Although essential oils are marvelous to use when in discomfort, pain, or for serenity, it’s important to make sure your animals are safe when using the oils.
There are essential oils formulated specifically for animals, some essential oil blends can be applied topically or diffused to promote a balanced environment for your pets during times of tension. I have made blends for dogs with anxiety; however, I do not specialize in animal aromatherapy. I believe you can find an Aromatherapist through the Canadian Federation of Aromatherapists, that can be of specific help for your best friend.
Cats are deficient in an enzyme called glucuronyl transferase, which is responsible for breaking down phenol. Phenol is an organic compound that is present in drugs such as aspirin, ibuprofen, and acetaminophen (Tylenol). This compound, also known as carbolic acid, is also featured in many essential oils and could make them unsafe for use around cats. I personally have a cat who is 84 years old, and she has been exposed through inhalation to essential oils all her life. She is okay, well, the odd fierce attitude issue, but other than that she is healthy!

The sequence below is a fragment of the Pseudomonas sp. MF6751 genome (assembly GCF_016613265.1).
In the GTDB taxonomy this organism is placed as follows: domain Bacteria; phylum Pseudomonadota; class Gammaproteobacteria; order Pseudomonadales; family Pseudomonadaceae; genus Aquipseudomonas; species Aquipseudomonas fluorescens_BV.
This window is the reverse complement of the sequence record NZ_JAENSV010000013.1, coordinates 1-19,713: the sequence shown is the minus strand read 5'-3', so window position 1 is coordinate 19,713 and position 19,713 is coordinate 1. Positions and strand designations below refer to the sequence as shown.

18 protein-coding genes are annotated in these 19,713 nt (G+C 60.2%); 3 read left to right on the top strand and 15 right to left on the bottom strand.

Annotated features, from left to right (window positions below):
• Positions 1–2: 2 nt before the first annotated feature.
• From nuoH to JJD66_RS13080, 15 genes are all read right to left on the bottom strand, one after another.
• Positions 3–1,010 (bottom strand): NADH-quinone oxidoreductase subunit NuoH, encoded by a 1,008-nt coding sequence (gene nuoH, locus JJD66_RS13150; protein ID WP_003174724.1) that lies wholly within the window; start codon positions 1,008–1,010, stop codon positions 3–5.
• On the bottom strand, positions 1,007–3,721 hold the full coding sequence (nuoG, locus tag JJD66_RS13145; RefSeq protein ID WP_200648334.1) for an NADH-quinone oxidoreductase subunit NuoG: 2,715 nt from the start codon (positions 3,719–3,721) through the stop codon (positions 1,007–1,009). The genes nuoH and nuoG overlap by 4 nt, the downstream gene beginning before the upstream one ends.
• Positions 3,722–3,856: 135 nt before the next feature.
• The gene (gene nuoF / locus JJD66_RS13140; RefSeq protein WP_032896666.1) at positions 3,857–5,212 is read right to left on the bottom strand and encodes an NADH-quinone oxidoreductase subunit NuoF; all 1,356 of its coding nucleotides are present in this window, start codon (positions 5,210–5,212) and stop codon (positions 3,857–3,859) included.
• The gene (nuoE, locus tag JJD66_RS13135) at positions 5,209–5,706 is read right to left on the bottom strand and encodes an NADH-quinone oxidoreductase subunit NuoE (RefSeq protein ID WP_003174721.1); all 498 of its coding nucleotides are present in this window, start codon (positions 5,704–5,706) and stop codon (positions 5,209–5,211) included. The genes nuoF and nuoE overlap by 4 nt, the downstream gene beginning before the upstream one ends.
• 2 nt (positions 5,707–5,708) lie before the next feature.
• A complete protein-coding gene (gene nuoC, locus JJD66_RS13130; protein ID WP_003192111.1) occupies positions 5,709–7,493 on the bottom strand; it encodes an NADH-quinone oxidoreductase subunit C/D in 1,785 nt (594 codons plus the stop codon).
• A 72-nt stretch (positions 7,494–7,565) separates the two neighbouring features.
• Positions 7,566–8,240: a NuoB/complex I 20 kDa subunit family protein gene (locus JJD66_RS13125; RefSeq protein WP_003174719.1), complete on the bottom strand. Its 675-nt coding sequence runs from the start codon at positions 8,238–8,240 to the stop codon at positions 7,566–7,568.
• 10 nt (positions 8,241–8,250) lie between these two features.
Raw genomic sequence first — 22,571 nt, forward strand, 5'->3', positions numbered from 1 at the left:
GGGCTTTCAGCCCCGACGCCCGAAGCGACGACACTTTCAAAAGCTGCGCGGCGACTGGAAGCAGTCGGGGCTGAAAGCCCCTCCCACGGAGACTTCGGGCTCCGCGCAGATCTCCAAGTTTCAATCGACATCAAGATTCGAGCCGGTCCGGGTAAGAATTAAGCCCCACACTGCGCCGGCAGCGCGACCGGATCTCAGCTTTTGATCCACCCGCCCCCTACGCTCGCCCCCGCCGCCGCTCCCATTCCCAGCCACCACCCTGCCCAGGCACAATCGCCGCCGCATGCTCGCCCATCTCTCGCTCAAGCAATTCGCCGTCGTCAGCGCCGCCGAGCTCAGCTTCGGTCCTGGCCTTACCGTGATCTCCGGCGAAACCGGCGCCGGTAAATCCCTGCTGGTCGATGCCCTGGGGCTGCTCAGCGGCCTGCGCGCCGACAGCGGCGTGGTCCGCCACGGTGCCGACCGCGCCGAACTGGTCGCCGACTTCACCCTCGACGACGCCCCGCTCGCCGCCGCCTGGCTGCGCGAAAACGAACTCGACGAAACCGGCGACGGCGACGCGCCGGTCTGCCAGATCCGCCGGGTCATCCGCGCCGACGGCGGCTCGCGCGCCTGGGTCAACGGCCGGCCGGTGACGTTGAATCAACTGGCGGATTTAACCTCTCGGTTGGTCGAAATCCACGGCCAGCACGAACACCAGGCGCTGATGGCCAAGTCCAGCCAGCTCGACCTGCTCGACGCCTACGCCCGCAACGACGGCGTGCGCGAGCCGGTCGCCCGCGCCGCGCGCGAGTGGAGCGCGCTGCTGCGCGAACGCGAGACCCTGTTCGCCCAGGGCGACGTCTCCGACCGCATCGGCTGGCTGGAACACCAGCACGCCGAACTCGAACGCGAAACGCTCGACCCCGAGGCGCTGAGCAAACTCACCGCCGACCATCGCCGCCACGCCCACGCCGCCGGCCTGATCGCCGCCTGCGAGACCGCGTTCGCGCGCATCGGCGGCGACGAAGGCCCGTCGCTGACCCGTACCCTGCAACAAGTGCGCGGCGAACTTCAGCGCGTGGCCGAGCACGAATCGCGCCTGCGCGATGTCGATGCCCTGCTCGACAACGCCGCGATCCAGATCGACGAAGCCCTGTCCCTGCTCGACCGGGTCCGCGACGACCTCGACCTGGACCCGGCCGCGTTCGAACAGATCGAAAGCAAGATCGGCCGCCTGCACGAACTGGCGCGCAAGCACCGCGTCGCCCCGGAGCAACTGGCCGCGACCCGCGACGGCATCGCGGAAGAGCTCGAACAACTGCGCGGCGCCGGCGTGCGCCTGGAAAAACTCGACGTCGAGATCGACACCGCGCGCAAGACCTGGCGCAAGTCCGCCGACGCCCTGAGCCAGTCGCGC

Essential oils are likely safer for cats than artificial fragrances and air fresheners. Even still, what your nose perceives as a pleasant smell may be overwhelming for your cat. When using essential oils around cats, be sure to keep a scent-free room in your living environment for them to go to if they decide they instinctively need it.
Specific Oils to Stay Away From
Though the following essential oils are commonly used for relaxation or other purposes by humans, you should steer clear of the following if you have feline friends:
Sweet birch oil
A pet owner should always consult their veterinarian before introducing a new food, treatment, or substance into their pet care routine. When using essential oils for cats, or adding them to your pet’s environment, be on the lookout for muscle tremors, difficulty walking. If you notice any unusual symptoms of essential oil poisoning in cats, contact a vet or the Pet Poison Helpline immediately.